The only work i dont post online is work i have done as private commissions, and work that has been licensed to various parties (eg, for book illustrations, album covers, etc). Afterall, they have paid to use my work (or paid me to create an image for them), so why should everyone else get to use it for free?

Unfortunately its very hard to stop folk using your work, but thats just the nature of the digital world. Whats more frustrating is when folk come to an exhibition or craft sale and take photographs of your work to post online or print for themselves, lol. Like, helloo! You can buy it, thats what its there for!

GlennH
GlennH  91918 forum posts France1 Constructive Critique Points
19 Nov 2012 - 12:36 PM


Quote: should be very happy if others assist in that process by copying it on to other sites. But, as I say, not everyone agrees with that.

Well, no, because Joe Public isn't really 'assisting' in anything, he's just ignoring, or is ignorant of, copyright law. Either way, there are a proportion of photographers for whom this is a significant source of income.

cameracat
cameracat  108578 forum posts Norfolk Island61 Constructive Critique Points
19 Nov 2012 - 12:54 PM

LOL....Smile That old onion....Sad

Don't you just lurve all those posts squeaking on about images getting nicked, Yup! Those ever so high res 1000 pixel wide efforts, All being used by this one and that, All making vast fortunes from the hard graft of other struggling artists.....Grin Giggle.....Smile

I'm just left wondering, What vast amounts are these image bandits making, In a world where image worth is plummeting like a well oiled anvil in mid Atlantic, Fact is your going to need one of them there supercomputers, If you really want to see what some of these images are truly worth, That's because your average desk calculator, Simply does not have enough decimal places..Wink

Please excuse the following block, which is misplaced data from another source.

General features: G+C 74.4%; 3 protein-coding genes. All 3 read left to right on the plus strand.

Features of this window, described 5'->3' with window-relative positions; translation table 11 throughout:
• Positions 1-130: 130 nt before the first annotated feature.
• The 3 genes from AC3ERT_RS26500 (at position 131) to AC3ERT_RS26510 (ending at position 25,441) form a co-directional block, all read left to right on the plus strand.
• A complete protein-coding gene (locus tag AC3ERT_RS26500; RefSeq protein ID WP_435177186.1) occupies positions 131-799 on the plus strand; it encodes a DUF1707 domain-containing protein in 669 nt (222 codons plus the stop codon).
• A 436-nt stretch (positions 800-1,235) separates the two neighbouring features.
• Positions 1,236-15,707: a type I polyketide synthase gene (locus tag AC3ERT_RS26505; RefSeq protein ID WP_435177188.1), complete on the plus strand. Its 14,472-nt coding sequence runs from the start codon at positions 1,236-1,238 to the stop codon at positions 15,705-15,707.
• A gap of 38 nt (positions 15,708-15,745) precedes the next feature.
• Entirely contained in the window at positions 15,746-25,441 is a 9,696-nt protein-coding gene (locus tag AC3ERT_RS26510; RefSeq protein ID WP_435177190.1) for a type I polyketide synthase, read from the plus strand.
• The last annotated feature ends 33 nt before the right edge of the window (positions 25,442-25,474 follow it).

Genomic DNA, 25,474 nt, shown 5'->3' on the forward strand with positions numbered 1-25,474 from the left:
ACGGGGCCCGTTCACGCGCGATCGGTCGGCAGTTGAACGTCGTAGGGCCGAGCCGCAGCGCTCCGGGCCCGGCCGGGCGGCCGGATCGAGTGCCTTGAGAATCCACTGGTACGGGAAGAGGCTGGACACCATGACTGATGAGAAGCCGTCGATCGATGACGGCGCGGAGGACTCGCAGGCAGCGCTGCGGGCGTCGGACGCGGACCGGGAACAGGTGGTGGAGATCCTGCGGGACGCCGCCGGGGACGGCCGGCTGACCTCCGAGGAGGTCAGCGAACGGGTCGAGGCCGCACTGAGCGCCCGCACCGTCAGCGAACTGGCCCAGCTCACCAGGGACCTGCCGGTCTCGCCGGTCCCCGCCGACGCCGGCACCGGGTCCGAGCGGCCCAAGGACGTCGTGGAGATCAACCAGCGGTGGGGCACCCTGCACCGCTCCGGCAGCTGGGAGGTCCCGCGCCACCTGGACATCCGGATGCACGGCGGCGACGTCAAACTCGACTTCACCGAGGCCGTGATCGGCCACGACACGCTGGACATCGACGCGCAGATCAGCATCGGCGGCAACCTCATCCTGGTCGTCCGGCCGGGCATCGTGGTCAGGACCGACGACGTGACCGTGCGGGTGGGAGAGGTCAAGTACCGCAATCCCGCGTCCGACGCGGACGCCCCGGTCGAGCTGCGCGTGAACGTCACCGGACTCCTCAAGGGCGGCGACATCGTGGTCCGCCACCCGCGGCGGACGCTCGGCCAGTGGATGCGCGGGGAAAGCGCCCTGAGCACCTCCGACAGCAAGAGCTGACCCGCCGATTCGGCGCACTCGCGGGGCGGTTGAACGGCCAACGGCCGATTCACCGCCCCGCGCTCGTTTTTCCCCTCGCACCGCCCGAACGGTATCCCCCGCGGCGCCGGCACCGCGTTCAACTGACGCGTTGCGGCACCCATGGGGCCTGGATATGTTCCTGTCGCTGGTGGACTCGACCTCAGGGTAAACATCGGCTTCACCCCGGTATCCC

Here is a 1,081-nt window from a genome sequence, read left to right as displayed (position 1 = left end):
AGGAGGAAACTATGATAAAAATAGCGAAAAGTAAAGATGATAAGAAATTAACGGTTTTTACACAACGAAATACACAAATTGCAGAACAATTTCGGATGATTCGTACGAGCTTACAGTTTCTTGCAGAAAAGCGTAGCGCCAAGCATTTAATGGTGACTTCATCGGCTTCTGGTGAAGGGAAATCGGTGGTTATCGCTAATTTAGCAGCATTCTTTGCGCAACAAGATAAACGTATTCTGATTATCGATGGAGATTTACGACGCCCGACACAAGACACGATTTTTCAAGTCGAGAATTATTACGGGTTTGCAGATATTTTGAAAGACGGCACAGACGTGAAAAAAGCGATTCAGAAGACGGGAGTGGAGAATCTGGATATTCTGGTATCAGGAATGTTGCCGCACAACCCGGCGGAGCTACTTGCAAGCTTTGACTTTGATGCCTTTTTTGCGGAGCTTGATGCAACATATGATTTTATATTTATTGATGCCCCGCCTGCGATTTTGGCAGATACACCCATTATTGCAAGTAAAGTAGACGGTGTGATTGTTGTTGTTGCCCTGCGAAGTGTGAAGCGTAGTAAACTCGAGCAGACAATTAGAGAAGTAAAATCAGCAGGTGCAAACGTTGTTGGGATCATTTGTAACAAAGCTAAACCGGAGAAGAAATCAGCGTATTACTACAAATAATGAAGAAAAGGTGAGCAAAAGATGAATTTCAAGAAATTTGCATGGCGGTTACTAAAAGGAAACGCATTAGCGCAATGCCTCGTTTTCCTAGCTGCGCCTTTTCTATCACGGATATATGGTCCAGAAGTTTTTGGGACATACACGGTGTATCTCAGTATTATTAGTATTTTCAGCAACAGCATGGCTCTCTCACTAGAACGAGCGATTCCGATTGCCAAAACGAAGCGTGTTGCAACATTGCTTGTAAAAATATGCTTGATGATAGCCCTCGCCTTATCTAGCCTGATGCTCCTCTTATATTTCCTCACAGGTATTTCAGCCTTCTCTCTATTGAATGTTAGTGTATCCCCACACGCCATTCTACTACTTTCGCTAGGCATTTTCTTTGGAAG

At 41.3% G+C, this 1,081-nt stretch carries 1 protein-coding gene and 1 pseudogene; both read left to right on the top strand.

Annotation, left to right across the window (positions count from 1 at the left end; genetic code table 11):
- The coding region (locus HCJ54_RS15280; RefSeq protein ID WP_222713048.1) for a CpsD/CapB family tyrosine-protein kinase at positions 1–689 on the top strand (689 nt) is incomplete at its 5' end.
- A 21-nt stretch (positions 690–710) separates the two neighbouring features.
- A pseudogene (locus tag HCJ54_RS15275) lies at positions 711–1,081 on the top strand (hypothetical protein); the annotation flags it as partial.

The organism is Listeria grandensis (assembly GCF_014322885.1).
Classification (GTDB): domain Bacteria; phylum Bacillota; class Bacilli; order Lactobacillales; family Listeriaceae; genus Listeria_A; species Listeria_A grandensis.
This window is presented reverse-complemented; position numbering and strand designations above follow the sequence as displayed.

ie: 00000000000000000.000000000000000.0000000000000.00000000.0.0.0.0.0.1p, Last time I looked on Alamy, That's before they deduct commission to...Sad

So in a nutshell, Its open season on images/text/words of wisdom, Plus everything else you can imagine in this share everything social networking crazy age.....!!!

Just get used to it and get over it, Heck! Its free advertising and no advertising is bad advertising.....Wink

paulcookphotography


Quote:
ie: 00000000000000000.000000000000000.0000000000000.00000000.0.0.0.0.0.1p, Last time I looked on Alamy, That's before they deduct commission to...Sad



Hmm, if thats what you think the value of your (or anyone else's) work is worth, i'm hoping you arent aiming to turn pro or work in media, lol

Also, its very easy to re-create a high res image from a 72dpi, 1000px wide image using modern software

Last Modified By paulcookphotography at 19 Nov 2012 - 1:02 PM
779HOB
779HOB  21018 forum posts United Kingdom
19 Nov 2012 - 1:05 PM


Quote: should be very happy if others assist in that process by copying it on to other sites. But, as I say, not everyone agrees with that.


Quote: Well, no, because Joe Public isn't really 'assisting' in anything, he's just ignoring, or is ignorant of, copyright law. Either way, there are a proportion of photographers for whom this is a significant source of income.

Agree with Glenn.


Quote: if User A instead of copying an image from User B's website and then posting it on his own website, merely posts on his website a hyperlink to the image on User B's website or Flickr account or wherever, is this OK?

Of course this is ok. No-one is losing out here. User A gets to share the image(s) and User B retains "control" of the image(s). User A isn't claiming the image is theirs.